critical Ca level
Mn toxicity nutrient interaction
Springer Online Journal Archives 1860-2000
Agriculture, Forestry, Horticulture, Fishery, Domestic Science, Nutrition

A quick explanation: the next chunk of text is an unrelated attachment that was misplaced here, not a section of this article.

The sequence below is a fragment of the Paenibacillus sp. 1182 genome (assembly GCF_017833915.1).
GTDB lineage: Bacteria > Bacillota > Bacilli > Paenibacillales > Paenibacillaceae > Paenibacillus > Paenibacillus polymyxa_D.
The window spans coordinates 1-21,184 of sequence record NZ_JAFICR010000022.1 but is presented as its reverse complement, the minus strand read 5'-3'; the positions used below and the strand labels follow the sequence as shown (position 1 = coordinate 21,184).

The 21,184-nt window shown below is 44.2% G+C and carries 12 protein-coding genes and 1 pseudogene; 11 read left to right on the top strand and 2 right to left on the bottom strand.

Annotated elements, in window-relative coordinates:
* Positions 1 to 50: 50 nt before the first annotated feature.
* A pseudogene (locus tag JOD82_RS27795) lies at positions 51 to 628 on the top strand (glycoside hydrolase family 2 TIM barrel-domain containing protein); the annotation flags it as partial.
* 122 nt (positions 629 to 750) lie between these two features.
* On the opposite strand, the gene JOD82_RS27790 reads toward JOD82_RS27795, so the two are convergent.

Abstract Effects of coralline lime, in combination with 3 kg Cu ha−1 plus 3 kg Zn ha−1, on yield and nutrient uptake by peanut (Arachis hypogea) were studied at three locations in Western Samoa. Coarse (0–10 mm) coralline lime material containing 31.1% Ca and 1.7% Mg was used as lime at 0, 555, 2222 and 5000 kg ha−1. In the Togitogiga soil, which had the lowest level of exchangeable Ca, peanut yield increased by 6 fold after liming with 555 kg ha−1, relative to the unamended control. This yield increase was associated with reduced Mn toxicity as well as reduced Ca deficiency. The alleviation of Mn toxicity was not likely due to decreased Mn solubility because the lime application (555 kg ha−1) increased soil pH by 〈0.1 unit. Rather it was the increased Ca availability which reduced the Mn toxicity through a Ca/Mn antagonism. The critical range of exchangeable Ca for peanut growth was found to be about 1.5–1.6 cmol 1/2Ca2+ kg−1. A Ca/Mn-ratio 〉80 was required for a desirable Ca/Mn balance in peanut tissue. On the other two locations (with exchangeable Ca levels of 1.5–1.6 cmol 1/2Ca2+ kg−1), liming increased peanut yields by 15–20%. Additions of Cu plus Zn also increased the yields, although the increases were small (7%) and not significant at the 95% probability level.
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